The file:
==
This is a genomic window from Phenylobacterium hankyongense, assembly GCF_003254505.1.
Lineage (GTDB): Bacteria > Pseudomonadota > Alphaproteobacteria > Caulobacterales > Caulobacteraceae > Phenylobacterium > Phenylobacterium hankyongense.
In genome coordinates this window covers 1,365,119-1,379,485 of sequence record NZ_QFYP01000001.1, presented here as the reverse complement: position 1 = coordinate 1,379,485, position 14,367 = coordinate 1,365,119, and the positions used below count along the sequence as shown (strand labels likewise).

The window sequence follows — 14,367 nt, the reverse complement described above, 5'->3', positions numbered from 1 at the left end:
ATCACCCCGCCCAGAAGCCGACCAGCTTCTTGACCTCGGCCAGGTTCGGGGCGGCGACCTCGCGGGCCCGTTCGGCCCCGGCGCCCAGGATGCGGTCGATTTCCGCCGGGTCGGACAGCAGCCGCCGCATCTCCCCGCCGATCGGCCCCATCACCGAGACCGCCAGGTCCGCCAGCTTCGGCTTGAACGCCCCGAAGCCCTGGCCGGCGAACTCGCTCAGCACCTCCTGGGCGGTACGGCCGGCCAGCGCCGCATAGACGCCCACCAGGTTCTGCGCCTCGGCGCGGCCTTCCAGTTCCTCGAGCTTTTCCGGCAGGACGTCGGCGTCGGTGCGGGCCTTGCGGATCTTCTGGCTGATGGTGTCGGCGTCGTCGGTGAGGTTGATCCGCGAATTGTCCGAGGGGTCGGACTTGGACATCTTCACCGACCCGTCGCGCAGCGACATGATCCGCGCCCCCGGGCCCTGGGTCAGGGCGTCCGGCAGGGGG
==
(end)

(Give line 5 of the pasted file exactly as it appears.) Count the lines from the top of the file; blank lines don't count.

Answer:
ATCACCCCGCCCAGAAGCCGACCAGCTTCTTGACCTCGGCCAGGTTCGGGGCGGCGACCTCGCGGGCCCGTTCGGCCCCGGCGCCCAGGATGCGGTCGATTTCCGCCGGGTCGGACAGCAGCCGCCGCATCTCCCCGCCGATCGGCCCCATCACCGAGACCGCCAGGTCCGCCAGCTTCGGCTTGAACGCCCCGAAGCCCTGGCCGGCGAACTCGCTCAGCACCTCCTGGGCGGTACGGCCGGCCAGCGCCGCATAGACGCCCACCAGGTTCTGCGCCTCGGCGCGGCCTTCCAGTTCCTCGAGCTTTTCCGGCAGGACGTCGGCGTCGGTGCGGGCCTTGCGGATCTTCTGGCTGATGGTGTCGGCGTCGTCGGTGAGGTTGATCCGCGAATTGTCCGAGGGGTCGGACTTGGACATCTTCACCGACCCGTCGCGCAGCGACATGATCCGCGCCCCCGGGCCCTGGGTCAGGGCGTCCGGCAGGGGG